Plan and bundle your trips up – living rurally we do this already, but just have a look at what you need to do in the week, and see what jobs can be done together.
A friend has switched to an electric car and says that the savings in fuel and road tax more than cover the cost of the car. I appreciate that this may not be feasible for many, but thought that I would mention it at least.
Keeping money in your pocket
Make sure that your lights have energy efficient bulbs in them.
Freezers cost less to keep cold when they are full. Apparently scrunched up newspaper to fill the gaps if you have gaps saves money (who knew?!).
Budgeting. I can (and will later in the year) write an entire blog on budgeting, but as a short answer, if you don’t already, this is something that you need to do. Start by figuring out where your money is going.
Set up a second account to pay your bills from.
If you have credit card debt, look for interest free balance transfers.
Try to avoid the tumble dryer! We bought a heated airer before the winter and it has saved us heaps of money. That, along with an overhead drying rack means that we pretty much don’t need the dryer (although because I am a softie, I still use it for my towels). Others have suggested using a de-humidifier for drying clothes. And, of course, as we come towards the warmer months, get the clothes outside on a line if possible.
Avoid washing clean clothes. Does it really need to be washed? I wear clothing several times before I chuck it in the basket, and I wash towels just once a week and the sheets fortnightly.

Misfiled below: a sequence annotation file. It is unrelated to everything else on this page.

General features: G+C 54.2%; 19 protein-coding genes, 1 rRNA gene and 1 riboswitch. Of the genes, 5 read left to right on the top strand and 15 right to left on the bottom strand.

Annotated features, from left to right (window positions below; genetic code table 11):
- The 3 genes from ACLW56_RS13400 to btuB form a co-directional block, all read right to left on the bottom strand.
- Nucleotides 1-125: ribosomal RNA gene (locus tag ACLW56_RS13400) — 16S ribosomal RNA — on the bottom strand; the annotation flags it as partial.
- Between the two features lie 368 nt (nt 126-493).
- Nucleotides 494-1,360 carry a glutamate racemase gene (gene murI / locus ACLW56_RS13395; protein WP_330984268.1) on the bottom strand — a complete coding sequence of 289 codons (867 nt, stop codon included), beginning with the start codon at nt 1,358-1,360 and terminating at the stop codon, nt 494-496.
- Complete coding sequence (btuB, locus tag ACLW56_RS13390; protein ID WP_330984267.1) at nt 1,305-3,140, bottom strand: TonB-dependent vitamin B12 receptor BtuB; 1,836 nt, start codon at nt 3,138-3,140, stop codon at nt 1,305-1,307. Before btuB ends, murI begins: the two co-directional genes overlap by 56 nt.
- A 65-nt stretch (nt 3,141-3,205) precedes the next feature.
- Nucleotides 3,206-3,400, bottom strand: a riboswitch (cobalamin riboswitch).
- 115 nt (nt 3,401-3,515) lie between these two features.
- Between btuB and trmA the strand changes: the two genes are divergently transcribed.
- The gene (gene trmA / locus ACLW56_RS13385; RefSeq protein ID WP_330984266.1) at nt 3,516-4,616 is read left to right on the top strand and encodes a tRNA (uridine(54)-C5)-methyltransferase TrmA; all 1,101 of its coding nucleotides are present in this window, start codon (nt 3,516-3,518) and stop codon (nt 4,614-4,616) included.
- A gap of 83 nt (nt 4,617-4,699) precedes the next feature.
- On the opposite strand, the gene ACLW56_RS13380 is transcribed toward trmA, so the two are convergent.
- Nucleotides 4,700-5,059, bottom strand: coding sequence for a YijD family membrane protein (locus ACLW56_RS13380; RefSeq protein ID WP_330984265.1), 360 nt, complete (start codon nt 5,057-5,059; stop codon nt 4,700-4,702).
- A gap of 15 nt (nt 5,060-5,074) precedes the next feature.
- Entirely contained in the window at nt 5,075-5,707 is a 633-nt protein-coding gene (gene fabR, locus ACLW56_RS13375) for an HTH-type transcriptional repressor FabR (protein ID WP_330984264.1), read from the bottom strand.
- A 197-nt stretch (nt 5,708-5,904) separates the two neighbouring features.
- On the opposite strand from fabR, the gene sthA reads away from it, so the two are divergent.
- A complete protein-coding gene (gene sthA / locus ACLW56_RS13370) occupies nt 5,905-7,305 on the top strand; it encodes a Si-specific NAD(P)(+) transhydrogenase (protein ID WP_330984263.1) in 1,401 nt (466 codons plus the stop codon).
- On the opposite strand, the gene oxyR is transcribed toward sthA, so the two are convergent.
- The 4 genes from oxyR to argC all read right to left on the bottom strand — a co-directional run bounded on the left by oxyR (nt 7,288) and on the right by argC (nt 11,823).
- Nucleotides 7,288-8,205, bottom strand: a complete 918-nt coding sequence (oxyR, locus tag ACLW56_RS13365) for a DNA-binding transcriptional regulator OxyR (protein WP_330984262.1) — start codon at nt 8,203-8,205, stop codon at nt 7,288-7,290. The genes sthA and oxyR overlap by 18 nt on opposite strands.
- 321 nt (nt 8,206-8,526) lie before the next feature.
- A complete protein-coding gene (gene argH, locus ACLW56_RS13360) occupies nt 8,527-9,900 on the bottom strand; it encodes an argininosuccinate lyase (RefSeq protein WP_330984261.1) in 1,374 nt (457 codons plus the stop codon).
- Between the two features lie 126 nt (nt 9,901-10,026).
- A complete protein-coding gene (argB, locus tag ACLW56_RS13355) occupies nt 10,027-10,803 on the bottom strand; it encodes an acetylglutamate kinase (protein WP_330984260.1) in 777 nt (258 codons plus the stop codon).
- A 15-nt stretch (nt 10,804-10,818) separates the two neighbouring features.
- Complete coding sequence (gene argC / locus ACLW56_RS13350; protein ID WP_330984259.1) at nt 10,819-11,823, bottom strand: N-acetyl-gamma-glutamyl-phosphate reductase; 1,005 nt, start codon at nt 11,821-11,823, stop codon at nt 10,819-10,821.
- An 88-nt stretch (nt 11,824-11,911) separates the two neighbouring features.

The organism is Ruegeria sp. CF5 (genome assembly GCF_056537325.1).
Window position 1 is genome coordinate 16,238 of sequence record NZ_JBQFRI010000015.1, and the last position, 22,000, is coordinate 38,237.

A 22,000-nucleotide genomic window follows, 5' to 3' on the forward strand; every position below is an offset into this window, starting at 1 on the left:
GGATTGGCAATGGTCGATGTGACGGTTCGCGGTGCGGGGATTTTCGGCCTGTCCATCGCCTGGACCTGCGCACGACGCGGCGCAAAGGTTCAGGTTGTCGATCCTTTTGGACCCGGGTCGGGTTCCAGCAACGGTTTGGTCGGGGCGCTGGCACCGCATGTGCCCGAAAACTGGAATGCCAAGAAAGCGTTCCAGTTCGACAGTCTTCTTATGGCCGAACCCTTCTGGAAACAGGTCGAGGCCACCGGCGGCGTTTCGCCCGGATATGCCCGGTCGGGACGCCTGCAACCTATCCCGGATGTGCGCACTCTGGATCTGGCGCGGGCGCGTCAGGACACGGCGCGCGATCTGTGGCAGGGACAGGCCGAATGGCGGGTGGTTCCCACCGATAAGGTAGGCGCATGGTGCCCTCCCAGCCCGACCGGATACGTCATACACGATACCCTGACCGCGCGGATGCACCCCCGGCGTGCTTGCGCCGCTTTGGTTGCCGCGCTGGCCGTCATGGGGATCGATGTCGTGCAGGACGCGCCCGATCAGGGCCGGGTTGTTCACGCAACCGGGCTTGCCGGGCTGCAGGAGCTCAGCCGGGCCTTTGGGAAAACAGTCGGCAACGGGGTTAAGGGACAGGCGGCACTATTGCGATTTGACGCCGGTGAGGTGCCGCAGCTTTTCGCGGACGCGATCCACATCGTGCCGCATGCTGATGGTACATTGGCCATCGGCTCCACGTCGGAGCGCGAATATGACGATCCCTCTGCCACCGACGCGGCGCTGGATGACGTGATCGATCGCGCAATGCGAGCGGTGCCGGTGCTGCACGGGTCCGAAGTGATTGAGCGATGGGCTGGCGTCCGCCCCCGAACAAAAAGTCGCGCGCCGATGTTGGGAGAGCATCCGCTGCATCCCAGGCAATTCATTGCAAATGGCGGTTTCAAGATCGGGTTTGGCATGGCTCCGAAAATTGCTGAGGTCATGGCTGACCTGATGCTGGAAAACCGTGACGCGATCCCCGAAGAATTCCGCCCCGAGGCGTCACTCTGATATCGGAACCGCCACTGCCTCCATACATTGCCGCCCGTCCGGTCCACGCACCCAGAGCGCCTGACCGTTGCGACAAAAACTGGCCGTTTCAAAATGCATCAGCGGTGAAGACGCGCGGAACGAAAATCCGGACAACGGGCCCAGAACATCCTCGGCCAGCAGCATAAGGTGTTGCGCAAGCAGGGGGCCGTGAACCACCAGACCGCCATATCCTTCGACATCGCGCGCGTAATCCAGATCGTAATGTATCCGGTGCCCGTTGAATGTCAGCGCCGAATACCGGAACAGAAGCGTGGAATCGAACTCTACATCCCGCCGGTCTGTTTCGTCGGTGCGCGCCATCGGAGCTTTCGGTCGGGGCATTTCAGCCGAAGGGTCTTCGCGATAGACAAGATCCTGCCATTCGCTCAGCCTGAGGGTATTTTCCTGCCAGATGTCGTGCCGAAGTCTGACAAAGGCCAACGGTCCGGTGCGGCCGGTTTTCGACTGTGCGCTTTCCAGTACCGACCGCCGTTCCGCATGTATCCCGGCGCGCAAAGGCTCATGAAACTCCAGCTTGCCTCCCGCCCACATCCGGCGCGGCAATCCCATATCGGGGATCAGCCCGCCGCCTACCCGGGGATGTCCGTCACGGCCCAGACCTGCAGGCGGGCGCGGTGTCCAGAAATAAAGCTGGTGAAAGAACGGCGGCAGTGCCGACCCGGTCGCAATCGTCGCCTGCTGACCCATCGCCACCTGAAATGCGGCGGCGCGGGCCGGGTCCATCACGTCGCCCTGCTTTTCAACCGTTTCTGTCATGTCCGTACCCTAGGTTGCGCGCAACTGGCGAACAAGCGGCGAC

Hair turbans can cut down on using the hair dryer.
I stopped dyeing my hair last year, not to save money but because I wanted to embrace the grey, but it’s definitely cut down on that bill!
Turn off everything at night, especially the WiFi. Apparently it takes a lot of energy to boost the signal around the house, and only takes a couple of moments to turn on again the next morning.
Shower rather than bath, and doing a “boat” shower (turn the water on to get wet, turn it off to lather up, turn it back on to rinse) were suggestions.
Only fill the kettle with the amount you are going to use and/or fill a flask with hot water at the beginning of the day.
Cancel anything that you don’t use – things like Netflix and Disney plus.
Cut the tops off things like toothpaste when it appears you’ve come to the end - there’s often quite a lot more in there.
Phew, I hope that you got to the end of that and found some tips that you can use!